In FIG. 3B, growth parameters are adjusted to trim the quantum dots, h this case, quantum dots 520 are grown and a top quantum well layer 530 is grown. The thickness of the top quantum well layer 530 may be selected to be less than the height of the as-grown InAs islands 520. A thermal desorption (evaporation) step is performed after the growth of quantum well layer 530 to remove any uncovered portions of the InAs dots 520, as indicated in phantom. Thus, the peaks of the quantum dots 520 are trimmed and the quantum dots are embedded in the quantum well 510, 530.
 FIG. 4 shows the layer structure for one example of a quantum dot laser. A preferred fabrication technique for this structure is MBE, although other techniques may be used as well. This structure is fabricated as follows. The substrate 702 is a slightly off-axis n- type InP substrate, hi particular, InP single crystal misoriented (100) substrates ranging from 1-5 degrees toward the (111)B or (110) plane are preferred. Crystallographic planes for the misoriented (100) substrate are shown in FIG. 5. The InP substrate is preferably cleaned in ultra-high vacuum prior to growth, by heating the substrate to 545° C under an 8 x 10"6 As millibar (mbar) beam equivalent pressure (BEP).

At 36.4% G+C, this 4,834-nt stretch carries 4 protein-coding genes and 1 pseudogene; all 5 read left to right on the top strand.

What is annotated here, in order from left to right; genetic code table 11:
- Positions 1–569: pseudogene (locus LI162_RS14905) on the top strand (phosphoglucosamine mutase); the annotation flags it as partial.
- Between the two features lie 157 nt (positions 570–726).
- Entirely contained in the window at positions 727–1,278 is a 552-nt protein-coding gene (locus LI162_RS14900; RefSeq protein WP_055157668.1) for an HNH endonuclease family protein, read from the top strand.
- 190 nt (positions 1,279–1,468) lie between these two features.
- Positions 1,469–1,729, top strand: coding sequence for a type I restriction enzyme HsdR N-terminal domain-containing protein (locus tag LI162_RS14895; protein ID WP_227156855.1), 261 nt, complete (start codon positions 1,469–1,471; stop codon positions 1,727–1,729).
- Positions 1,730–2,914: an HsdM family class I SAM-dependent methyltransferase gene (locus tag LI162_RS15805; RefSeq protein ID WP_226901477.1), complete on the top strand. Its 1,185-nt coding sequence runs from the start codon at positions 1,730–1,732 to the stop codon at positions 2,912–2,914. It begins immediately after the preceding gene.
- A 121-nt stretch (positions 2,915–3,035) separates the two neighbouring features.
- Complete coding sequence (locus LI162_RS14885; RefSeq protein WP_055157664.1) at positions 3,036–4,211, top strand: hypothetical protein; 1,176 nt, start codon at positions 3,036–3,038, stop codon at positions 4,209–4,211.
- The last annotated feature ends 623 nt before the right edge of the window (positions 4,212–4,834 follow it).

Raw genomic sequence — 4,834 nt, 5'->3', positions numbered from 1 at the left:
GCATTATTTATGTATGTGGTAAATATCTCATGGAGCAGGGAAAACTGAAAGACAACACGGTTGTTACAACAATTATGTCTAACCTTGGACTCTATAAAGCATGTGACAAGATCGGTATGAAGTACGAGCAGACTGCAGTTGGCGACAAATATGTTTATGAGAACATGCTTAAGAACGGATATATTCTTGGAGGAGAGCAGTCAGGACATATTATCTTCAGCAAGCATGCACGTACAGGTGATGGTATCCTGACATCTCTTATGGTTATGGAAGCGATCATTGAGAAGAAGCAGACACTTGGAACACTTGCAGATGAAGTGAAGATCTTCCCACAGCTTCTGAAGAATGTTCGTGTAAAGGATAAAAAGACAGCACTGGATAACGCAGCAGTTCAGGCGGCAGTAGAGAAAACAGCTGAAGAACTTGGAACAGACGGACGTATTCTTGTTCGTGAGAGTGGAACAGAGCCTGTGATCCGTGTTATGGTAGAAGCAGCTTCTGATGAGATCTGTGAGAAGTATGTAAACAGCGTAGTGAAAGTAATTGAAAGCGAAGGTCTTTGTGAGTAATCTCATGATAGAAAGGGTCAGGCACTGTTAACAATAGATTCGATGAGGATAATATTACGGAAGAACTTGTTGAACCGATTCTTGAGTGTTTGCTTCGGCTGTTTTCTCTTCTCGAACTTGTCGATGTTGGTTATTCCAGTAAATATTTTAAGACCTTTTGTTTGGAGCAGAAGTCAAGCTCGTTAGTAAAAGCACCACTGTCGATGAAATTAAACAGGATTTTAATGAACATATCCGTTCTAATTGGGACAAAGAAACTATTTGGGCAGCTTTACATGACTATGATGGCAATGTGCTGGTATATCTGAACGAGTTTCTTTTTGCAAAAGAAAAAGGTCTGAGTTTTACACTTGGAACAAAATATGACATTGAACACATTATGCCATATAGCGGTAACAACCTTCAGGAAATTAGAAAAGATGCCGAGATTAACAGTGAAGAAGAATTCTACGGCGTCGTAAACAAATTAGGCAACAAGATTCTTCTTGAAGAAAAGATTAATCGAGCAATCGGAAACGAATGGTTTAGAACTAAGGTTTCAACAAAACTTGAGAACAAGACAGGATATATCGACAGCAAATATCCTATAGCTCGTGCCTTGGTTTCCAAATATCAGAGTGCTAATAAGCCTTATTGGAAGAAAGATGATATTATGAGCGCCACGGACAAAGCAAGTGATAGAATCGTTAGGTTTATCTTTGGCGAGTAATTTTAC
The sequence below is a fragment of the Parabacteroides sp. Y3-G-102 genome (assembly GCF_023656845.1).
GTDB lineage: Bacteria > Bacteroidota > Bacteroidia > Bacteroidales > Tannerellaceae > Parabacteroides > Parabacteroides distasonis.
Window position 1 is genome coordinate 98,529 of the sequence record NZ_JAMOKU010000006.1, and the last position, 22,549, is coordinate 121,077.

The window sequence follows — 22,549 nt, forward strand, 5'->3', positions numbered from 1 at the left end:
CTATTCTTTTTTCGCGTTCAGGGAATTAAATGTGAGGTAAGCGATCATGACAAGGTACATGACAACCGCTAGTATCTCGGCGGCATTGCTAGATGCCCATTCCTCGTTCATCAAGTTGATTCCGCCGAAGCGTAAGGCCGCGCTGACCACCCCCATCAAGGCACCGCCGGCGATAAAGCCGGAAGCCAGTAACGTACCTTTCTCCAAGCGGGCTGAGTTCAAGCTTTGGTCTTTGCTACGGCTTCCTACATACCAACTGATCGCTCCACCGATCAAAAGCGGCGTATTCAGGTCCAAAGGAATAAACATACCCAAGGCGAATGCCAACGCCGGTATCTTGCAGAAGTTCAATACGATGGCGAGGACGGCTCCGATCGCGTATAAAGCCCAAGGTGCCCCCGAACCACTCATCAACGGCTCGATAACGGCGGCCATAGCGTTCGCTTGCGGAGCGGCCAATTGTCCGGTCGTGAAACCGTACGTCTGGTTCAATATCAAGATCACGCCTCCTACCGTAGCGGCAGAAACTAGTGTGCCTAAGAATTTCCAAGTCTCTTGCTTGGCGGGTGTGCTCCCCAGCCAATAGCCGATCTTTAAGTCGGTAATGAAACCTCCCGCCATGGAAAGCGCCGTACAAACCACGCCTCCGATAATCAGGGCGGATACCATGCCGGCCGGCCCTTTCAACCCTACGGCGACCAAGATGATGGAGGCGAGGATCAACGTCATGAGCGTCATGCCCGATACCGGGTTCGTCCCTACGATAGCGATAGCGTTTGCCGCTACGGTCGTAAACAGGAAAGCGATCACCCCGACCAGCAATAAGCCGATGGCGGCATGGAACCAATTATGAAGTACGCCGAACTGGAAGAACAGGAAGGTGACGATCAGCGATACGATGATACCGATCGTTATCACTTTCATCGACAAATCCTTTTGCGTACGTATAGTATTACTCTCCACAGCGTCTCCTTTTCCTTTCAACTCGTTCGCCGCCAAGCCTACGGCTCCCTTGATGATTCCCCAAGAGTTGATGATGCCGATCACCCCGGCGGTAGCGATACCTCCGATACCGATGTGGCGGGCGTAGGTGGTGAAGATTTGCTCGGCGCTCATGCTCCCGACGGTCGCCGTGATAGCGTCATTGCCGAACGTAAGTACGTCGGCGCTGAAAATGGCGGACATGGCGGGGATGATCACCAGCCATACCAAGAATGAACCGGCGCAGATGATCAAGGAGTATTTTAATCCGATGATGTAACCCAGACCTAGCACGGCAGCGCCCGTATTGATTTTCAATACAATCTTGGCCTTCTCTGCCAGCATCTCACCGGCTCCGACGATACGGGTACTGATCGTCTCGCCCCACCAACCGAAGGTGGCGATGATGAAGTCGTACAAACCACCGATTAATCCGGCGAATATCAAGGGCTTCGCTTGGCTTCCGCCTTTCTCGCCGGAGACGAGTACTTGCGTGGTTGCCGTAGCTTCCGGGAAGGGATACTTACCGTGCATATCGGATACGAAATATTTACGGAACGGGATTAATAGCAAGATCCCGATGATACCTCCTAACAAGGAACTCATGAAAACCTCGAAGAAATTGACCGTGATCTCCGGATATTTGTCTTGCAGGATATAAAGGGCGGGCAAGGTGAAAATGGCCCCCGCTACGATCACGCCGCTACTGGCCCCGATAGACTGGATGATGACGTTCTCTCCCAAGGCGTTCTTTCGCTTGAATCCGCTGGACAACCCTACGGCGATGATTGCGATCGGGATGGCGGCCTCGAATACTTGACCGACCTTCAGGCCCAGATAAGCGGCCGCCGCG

An n-type AlInAs optical cladding layer 705 is grown that is closely lattice matched to the InP substrate 702. In one embodiment, a graded interface layer 704 is included between substrate 702 and layer 705 to reduce electrical resistance. An AlGalnAs waveguiding layer 710 having an energy bandgap of 1.03 eN is then grown. The AlGalnAs waveguiding layer 710 preferably has a thickness of between about 100 nm to 500 nm.